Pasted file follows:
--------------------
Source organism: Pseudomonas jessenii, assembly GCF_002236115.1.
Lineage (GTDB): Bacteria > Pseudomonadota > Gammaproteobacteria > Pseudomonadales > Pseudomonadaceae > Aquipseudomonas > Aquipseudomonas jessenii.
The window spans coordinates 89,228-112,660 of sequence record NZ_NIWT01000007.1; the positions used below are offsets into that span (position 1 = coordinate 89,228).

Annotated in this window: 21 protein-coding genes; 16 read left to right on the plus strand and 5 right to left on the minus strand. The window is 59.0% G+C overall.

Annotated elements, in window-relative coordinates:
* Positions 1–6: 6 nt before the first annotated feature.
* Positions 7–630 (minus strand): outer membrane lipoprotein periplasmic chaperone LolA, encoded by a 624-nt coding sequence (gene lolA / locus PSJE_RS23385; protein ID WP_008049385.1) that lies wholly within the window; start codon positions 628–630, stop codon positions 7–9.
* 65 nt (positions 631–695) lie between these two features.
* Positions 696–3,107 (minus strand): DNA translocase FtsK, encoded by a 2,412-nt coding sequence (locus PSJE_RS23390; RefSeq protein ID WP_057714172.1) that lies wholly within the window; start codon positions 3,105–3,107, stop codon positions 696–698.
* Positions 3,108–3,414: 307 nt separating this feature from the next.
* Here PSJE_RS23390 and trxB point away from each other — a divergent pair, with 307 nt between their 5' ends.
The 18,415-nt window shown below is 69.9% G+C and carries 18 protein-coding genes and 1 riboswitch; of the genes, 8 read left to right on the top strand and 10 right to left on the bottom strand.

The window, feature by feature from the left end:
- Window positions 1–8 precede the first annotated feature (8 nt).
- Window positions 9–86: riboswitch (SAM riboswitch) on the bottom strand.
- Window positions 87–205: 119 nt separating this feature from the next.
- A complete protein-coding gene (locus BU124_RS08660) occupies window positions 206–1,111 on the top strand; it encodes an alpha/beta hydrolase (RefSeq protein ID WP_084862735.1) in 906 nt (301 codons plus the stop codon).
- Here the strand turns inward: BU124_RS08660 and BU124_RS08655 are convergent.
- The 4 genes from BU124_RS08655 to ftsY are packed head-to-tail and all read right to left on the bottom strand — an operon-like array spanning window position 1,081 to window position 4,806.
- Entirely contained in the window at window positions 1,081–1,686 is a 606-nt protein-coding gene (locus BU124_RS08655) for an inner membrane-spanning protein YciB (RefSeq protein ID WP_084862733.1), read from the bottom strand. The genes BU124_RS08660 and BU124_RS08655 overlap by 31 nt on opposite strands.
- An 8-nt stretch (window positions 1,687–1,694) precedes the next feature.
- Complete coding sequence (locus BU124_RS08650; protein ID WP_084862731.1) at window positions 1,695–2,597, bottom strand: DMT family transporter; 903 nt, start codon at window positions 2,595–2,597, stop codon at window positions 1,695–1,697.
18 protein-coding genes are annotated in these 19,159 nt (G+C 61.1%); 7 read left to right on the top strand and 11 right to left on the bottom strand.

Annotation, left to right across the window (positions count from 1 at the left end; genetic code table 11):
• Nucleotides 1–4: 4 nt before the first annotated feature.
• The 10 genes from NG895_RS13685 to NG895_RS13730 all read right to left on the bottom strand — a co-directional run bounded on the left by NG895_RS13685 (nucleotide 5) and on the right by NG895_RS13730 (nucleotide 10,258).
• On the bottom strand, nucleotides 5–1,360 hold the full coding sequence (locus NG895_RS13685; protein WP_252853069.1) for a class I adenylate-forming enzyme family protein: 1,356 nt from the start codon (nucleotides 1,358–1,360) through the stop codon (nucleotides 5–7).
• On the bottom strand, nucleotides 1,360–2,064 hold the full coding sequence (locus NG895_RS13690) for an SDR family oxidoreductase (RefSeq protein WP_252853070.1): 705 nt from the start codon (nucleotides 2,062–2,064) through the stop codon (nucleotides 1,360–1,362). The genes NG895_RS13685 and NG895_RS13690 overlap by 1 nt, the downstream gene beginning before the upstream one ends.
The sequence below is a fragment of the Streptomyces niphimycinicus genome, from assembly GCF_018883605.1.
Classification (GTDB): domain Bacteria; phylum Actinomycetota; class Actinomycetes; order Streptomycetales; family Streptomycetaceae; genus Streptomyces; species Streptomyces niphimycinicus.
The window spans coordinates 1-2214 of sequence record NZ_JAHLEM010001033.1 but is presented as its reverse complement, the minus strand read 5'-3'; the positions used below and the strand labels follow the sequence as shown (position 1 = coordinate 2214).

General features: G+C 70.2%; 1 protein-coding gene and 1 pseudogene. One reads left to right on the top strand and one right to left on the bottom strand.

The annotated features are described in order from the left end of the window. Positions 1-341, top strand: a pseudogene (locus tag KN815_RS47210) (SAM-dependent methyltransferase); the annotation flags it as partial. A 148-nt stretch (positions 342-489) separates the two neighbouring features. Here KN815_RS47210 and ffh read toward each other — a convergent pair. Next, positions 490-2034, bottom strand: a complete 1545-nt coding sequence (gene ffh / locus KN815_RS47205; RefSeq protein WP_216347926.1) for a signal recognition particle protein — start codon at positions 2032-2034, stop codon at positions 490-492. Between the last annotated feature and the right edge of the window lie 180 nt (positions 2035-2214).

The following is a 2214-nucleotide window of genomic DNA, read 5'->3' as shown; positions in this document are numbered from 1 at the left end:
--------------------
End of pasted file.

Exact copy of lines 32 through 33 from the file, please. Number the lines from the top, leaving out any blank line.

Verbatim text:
General features: G+C 70.2%; 1 protein-coding gene and 1 pseudogene. One reads left to right on the top strand and one right to left on the bottom strand.

The annotated features are described in order from the left end of the window. Positions 1-341, top strand: a pseudogene (locus tag KN815_RS47210) (SAM-dependent methyltransferase); the annotation flags it as partial. A 148-nt stretch (positions 342-489) separates the two neighbouring features. Here KN815_RS47210 and ffh read toward each other — a convergent pair. Next, positions 490-2034, bottom strand: a complete 1545-nt coding sequence (gene ffh / locus KN815_RS47205; RefSeq protein WP_216347926.1) for a signal recognition particle protein — start codon at positions 2032-2034, stop codon at positions 490-492. Between the last annotated feature and the right edge of the window lie 180 nt (positions 2035-2214).